East African Cables Ltd is fighting a liquidation suit in court over default in servicing short-term loans. SBM Bank and Ecobank have cited failure to service loans amounting to about Sh285 million and Sh190 million respectively in their separate insolvency petitions.
The listed electrical and communications cables and conductors manufacturer has been returning losses since 2015 on the back of a debt-driven Sh2 billion expansion that was completed in 2016.
The company, which is 68 percent controlled by TransCentury #ticker:TCL, has, however, rubbished perceptions that its fortunes in the past years were partly driven by political connections of its directors during the regime of retired President Mwai Kibaki.
Chief executive Paul Muigai has defended the company’s strategy, arguing that it will once again start delivering returns to shareholders in coming years.
He spoke to Business Daily’s Constant Munda.
How did East African Cables end up in its current debt situation?
We went through an expansion phase between 2014 and 2016 where we raised capacity from 250 to 750 metric tonnes per month. We also modernised our factory along Kitui Road (in Nairobi’s Industrial Area). The original factory, built in 1960s, was very hot and stuffy, and you could literally touch the ceiling once inside. That required a lot of capital. It cost us Sh2 billion.
What kind of loans did you contract to fund the plan?
It is very difficult to get long-term capital in this market for the kind of investment we were doing, say a 10-year loan. Because we couldn’t find that, we tended to find like 48-month facilities. That really ties your capital because your repayments are much bigger than when you get much long-term capital like 10 years. By the time we were finishing the expansion in 2016, we had taken quite a bit of capital because if you start something you must finish. Therefore, we ran into a cash crunch.
How easy was it to get funds at the time?
In 2016, our parent company (TransCentury) was also undergoing the bond issue reports which unfortunately created a negative perception that it will default and that didn’t help. In fact, we got some term sheets that were never honoured because also as a financier, you want to wait and see. Meanwhile, if you are waiting (for the loan) and the company is short of cash, it is like holding somebody below the water. You can only continue sinking.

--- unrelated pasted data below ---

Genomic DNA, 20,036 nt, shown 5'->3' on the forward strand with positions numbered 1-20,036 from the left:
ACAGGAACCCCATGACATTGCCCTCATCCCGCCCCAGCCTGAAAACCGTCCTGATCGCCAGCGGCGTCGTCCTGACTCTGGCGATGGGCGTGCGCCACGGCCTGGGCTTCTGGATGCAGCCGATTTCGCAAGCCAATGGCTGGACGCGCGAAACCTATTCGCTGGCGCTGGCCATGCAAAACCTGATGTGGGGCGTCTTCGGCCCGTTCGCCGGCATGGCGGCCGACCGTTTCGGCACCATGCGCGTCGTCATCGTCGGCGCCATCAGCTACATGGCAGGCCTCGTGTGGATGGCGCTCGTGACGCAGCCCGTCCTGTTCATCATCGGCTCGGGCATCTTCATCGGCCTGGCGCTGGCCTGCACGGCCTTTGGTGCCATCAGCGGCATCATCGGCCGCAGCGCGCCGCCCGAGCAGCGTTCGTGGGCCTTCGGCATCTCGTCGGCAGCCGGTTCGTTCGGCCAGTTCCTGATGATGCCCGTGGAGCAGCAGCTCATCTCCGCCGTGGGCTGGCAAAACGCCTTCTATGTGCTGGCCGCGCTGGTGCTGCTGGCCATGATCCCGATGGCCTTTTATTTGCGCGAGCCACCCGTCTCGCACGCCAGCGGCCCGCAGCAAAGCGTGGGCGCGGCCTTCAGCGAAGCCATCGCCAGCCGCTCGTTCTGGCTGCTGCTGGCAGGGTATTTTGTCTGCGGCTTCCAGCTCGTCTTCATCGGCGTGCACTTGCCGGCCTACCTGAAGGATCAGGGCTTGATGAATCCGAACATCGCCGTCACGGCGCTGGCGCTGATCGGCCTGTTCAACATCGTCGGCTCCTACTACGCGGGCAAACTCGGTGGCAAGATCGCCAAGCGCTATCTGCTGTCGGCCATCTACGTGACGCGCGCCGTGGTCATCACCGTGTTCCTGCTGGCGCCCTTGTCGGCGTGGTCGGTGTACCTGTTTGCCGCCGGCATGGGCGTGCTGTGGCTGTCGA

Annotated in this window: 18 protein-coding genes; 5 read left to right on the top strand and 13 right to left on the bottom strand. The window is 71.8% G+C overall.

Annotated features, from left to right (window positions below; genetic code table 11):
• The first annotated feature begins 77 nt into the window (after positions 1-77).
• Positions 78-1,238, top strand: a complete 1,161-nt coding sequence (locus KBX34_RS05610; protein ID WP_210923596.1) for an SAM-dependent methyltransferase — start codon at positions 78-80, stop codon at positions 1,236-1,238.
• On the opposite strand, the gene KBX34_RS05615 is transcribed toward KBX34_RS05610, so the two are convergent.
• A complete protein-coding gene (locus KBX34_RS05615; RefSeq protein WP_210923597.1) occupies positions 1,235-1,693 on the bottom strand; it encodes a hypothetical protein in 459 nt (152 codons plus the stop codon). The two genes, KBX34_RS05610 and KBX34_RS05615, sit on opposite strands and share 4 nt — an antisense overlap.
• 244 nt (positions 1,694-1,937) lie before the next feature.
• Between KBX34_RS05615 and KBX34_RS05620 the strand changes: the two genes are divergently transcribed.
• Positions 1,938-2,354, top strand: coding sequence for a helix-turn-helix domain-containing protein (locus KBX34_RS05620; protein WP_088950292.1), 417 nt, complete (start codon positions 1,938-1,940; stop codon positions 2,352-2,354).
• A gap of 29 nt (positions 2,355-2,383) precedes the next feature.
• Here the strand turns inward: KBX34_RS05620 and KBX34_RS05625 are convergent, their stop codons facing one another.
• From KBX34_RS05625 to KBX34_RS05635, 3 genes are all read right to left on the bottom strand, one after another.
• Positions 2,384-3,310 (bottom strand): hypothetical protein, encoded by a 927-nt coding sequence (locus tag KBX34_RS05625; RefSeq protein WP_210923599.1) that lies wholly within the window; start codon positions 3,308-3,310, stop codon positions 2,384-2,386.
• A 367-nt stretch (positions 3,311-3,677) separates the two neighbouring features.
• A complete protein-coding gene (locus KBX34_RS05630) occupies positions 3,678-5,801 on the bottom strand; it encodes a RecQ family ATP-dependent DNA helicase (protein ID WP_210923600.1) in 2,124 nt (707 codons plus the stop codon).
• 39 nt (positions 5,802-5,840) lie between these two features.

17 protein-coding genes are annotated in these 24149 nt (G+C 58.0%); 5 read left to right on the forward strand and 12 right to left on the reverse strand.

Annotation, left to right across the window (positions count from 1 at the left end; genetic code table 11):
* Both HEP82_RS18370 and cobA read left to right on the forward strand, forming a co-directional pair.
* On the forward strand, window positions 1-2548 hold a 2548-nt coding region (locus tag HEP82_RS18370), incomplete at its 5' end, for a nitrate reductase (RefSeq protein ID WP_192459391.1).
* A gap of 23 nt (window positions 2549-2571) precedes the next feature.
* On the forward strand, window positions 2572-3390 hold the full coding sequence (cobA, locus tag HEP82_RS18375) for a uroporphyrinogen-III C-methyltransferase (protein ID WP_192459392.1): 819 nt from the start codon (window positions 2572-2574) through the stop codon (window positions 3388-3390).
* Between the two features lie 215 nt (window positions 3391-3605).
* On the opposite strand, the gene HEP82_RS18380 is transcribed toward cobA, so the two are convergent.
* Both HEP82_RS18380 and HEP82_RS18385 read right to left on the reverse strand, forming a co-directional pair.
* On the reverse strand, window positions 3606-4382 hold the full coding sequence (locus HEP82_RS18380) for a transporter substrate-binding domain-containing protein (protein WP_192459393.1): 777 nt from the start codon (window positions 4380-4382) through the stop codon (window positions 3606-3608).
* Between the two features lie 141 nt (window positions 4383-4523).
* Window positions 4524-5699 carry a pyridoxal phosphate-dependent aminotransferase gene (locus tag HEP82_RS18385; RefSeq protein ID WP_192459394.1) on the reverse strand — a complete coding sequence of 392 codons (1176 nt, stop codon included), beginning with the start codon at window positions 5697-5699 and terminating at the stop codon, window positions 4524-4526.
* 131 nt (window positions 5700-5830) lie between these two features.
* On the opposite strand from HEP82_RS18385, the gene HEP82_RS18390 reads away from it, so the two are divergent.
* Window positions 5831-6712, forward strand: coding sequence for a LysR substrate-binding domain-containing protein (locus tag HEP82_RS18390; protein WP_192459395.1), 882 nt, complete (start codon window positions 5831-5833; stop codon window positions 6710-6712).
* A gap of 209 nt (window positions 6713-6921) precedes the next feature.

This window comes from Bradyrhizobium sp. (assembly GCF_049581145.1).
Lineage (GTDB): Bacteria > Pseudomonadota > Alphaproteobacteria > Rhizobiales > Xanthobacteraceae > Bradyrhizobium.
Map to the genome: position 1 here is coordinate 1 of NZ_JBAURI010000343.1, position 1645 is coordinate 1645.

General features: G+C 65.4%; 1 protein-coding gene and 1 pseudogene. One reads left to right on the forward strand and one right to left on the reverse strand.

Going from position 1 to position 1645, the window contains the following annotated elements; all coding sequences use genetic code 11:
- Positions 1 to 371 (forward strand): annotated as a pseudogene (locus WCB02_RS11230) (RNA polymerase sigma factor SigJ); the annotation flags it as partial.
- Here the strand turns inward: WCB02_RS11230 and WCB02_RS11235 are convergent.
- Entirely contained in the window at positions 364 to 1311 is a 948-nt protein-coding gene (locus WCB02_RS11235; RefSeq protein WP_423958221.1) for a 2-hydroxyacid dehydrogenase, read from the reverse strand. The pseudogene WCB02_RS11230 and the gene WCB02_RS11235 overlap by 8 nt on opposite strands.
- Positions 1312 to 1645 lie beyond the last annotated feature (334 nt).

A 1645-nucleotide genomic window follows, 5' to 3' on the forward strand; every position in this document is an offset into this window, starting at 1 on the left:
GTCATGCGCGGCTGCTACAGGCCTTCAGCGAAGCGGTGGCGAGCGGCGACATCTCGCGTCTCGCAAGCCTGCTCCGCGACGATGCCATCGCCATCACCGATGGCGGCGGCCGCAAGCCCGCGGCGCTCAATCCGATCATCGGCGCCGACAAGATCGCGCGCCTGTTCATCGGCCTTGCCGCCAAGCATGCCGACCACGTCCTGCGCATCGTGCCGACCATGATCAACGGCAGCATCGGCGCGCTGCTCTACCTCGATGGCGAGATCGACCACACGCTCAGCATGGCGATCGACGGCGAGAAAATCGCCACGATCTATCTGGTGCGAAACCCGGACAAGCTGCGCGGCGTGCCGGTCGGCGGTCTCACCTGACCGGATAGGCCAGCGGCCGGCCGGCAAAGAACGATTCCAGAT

How did you respond to those challenges?
From that time, we have been working on restructuring our facilities, which we succeeded last year. We restructured 82 percent of the short-term debt to long-term. That eases repayments and you can be comfortable with revenue that you are generating. In fact, we got a six-month moratorium on interest which expired (in December 2019) and we now are paying. But we don’t start paying the principal until May next year because we had a two-year moratorium from April last year.
The rest of it (the debt) is what we are discussing for restructuring, and that’s where the SBM issue (insolvency petition) comes in. We were in discussion even last year.
Looking back, was it wise to embark on the expansion drive?
We are very proud of the expansion strategy. We now have the best technology and biggest capacity in the East African region, and our skillset is one of the highest.
The strategy is working. You need cash to buy materials, but if your (loan) facilities are weighing you down, you really don’t have as much money to invest in the business. That’s why we are restructuring them down. That lightens your load on repayments, and you can now concentrate on buying materials and servicing the market.
What are some of the tangible results you have realised so far since you started restructuring your debt?
We have managed to consistently bring our costs to a comfortable level whereby we are very competitive.
We are also now marketing ourselves more. Out of all these efforts, we have started to see a turnaround.
I can’t give you figures because we are a listed company and they are still being audited. But we have seen a turnaround whereby our copper business (electrical cables and conductors for domestic and industrial connections) has gone up, and we are riding on that.
We grew last year and we are now seeing further growth this year. In fact, the first seven weeks of this year are very encouraging. If we continue with this strategy, we will definitely come out of that lower-volume regime very soon.
How did East African Cables benefit from heightened electricity connection to homes between 2016 and 2017?
We participated in the rural electrification. We made a lot of drop-wire deliveries (those that connects to meter boxes) between 2016 and 2017. We were taking advantage of that, but if you don’t have full working capital, you are a bit slower. Also if the facilities are not long-term, you are draining quite a bit of cash in terms of capital on repayments.
How is illicit trade in the market impacting on your business?
The issue of illicit trade.... The formation of multi-agency team has had quite a lot of impact. Of course, things try to fight back. It is not eradicated.
There’s still a lot of work for the agency to do, but you can see that impact.